Having a strong sense of controlling one’s life is a more dependable predictor of positive feelings of wellbeing than any of the objective conditions of life we have considered.

People like to feel like they’re in control — in the driver’s seat. When we try to get them to do something, they feel disempowered. Rather than feeling like they made the choice, they feel like we made it for them. So they say no or do something else, even when they might have originally been happy to go along.

#8 Man In The Car Paradox

This is a paradox illustrating what someone who yearns for the respect and admiration of others through superficial means really receives.

When a man gets a high-end car with the idea of showing off, to earn their respect and admiration, what he gets instead are a bunch of people that see what they could have to get that respect and admiration for themselves.

Essentially, they don’t give you, the person any look or thought.

I find this particularly compelling. I used to look upon people who achieved a lot at my age and think to myself it must be really nice to get all of that recognition. I’d then think to myself that I want to gain that for myself as well, so I could feel that sense of achievement as well. In hindsight, maybe it was to make it seem like I was a high achiever as well.

You get more drawn in on their achievements rather than the individual.

Humility, kindness and empathy will bring you more respect than horsepower ever will.

#9 Wealth is What You Don’t See

We tend to judge wealth based on what we see because that’s all the information we have in front of us. We rely on outward appearances to gauge financial success.

The only way to be wealthy is to NOT spend the money that you do have.

People want to be wealthy to have flexibility and freedom, but it has been ingrained in us that to have money would be to spend that money. In doing so, we don’t see the restraint that’s actually required to be wealthy.

#10 Save Money

Building wealth has little to do with income and investment returns, but lots to do with savings rate.

The value of wealth is relative to what you need.

One of the most powerful ways to increase savings isn’t to raise your income but to raise your humility.

Savings can be defined as the gap between your ego and your income.

Savings can be created by spending less.

You spend less when you desire less.

You desire less if you care less about what others think about you.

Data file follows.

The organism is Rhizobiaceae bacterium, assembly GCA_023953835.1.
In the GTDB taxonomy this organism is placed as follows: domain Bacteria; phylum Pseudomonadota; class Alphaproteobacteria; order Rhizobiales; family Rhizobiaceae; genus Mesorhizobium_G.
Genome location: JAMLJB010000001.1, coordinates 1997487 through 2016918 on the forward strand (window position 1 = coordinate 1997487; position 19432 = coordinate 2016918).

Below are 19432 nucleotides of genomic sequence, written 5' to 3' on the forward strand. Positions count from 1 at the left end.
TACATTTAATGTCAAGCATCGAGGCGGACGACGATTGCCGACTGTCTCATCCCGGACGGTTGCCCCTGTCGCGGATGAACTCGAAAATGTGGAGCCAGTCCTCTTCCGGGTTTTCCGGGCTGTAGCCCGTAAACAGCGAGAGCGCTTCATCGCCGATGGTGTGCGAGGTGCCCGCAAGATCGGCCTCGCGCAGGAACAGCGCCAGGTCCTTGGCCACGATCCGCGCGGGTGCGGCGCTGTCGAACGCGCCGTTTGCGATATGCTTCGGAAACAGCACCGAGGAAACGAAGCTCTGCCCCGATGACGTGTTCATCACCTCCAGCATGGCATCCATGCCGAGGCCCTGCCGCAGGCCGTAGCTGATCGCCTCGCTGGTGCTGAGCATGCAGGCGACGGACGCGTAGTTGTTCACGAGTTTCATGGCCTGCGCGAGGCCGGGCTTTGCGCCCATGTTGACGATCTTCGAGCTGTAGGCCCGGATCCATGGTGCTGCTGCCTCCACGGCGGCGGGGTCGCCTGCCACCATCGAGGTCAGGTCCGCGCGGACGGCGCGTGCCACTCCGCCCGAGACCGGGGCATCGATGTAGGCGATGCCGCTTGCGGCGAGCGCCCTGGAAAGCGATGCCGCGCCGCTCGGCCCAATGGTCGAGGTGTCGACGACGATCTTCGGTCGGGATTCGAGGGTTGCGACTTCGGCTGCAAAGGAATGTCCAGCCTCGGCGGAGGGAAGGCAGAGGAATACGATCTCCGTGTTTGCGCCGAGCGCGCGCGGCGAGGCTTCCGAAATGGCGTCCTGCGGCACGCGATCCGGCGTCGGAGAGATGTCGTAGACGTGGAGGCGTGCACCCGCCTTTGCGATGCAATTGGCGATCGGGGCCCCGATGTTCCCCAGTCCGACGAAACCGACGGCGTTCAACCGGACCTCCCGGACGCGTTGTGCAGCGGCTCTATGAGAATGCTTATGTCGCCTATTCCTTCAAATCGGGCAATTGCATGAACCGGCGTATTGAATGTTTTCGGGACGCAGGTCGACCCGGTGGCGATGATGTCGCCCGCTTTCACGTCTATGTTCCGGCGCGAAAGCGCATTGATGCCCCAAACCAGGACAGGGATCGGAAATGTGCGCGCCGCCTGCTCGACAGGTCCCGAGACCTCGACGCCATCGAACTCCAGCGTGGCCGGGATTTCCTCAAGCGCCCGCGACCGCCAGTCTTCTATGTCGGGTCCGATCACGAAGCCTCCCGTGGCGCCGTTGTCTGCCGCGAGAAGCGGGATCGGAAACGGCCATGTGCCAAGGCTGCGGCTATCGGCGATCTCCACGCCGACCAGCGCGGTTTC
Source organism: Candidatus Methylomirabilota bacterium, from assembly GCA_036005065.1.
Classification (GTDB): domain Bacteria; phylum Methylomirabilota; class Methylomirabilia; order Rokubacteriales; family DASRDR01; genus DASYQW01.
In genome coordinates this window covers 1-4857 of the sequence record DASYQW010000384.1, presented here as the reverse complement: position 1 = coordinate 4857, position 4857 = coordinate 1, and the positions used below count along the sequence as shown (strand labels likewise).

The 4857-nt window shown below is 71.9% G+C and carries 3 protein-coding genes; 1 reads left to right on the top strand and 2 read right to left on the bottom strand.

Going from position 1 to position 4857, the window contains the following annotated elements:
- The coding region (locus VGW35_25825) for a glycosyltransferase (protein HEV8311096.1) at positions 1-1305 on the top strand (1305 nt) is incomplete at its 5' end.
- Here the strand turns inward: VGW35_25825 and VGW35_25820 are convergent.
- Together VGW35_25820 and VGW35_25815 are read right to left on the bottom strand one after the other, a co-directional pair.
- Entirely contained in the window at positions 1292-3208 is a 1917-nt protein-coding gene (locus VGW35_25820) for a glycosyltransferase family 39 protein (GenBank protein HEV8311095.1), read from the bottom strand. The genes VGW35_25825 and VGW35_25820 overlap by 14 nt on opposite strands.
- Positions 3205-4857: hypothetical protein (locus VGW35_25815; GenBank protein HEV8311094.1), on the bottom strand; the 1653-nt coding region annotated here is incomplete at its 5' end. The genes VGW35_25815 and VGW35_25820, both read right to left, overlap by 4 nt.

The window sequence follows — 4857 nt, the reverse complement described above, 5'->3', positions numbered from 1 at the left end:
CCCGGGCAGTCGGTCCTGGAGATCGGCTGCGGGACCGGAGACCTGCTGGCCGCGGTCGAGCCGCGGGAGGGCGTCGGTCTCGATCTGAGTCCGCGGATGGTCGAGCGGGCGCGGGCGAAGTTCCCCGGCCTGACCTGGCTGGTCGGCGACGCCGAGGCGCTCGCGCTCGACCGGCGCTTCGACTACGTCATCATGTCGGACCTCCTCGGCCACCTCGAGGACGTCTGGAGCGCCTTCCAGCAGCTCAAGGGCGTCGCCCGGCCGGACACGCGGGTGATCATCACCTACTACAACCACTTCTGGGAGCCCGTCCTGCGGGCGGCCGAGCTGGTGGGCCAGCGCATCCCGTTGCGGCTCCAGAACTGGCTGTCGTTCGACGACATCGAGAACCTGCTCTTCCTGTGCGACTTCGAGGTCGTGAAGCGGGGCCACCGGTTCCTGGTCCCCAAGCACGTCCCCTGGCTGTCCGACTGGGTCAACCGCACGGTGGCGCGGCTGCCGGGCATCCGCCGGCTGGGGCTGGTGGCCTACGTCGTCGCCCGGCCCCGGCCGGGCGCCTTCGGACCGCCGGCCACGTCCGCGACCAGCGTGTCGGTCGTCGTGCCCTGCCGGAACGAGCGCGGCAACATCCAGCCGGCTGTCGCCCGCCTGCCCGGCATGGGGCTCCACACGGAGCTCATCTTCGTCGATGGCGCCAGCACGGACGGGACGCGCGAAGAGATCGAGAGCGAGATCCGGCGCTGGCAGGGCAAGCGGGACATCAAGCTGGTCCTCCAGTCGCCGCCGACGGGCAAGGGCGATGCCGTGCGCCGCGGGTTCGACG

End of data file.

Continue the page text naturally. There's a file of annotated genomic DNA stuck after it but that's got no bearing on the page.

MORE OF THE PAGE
Money relies more on psychology than finance.

Having more control over your time and options is becoming one of the most valuable currencies in the world.

#11 Reasonable > Rational

Aiming to be reasonable rather than rational is something more people should consider when making decisions with money.

Being purely logical with money, when money is something that holds a lot of emotional decision making would be close to impossible.

A better way to go about it is to be reasonable about it. If you want to indulge and it’s within your means, go ahead.

#12 Surprise!

History is not a map of the future.

Investing is not a hard science, but a group of imperfect people making imperfect decisions.

Experiencing specific events does not necessarily qualify you to know what happens next.

Basically… you can’t predict the future. Especially in investing.

#13 Room for Error

You have to plan for your plan not going to plan.

Increasing the gap between what you think will happen and what can happen while still leaving you capable of fighting another day.

The purpose of a margin of safety is to render the forecast unnecessary.

Two reasons why we want to avoid room for error:

  1. The idea of needing to know what the future holds.
  2. Driven by the uncomfortable feeling that comes from admitting the opposite.

You can be risk-loving but be averse to ruin.

The biggest single point of failure with money is a sole reliance on a paycheck to fund short-term spending needs, with no savings to create a gap between what you think your expenses are and what they might be in the future.

#14 You’ll Change

People are poor forecasters of their future selves.

Imagining a goal is easy and fun, but in the context of realistic life, stresses are something different.

All of us are walking around with an illusion that our personal history has come to an end, that we have recently become the people that we were always meant to be and will be for the rest of our lives. That’s not true.

We should avoid the extreme ends of financial planning, and also accept the reality of our changing minds.

Sunk costs, anchoring decisions to past efforts that can’t be refunded, are a devil in a world where people change over time.

They make our future selves prisoners to our past, different, selves.

It’s the equivalent of a stranger making decisions for you.

#15 Nothing’s Free

You can’t reap all the rewards while always avoiding the volatility.

If you view volatility as a fee, things look different.

In investing, volatility is a fee to pay, not a penalty.

#16 You & Me

Play your own game. Each person has their own goals when it comes to investing, and life in general.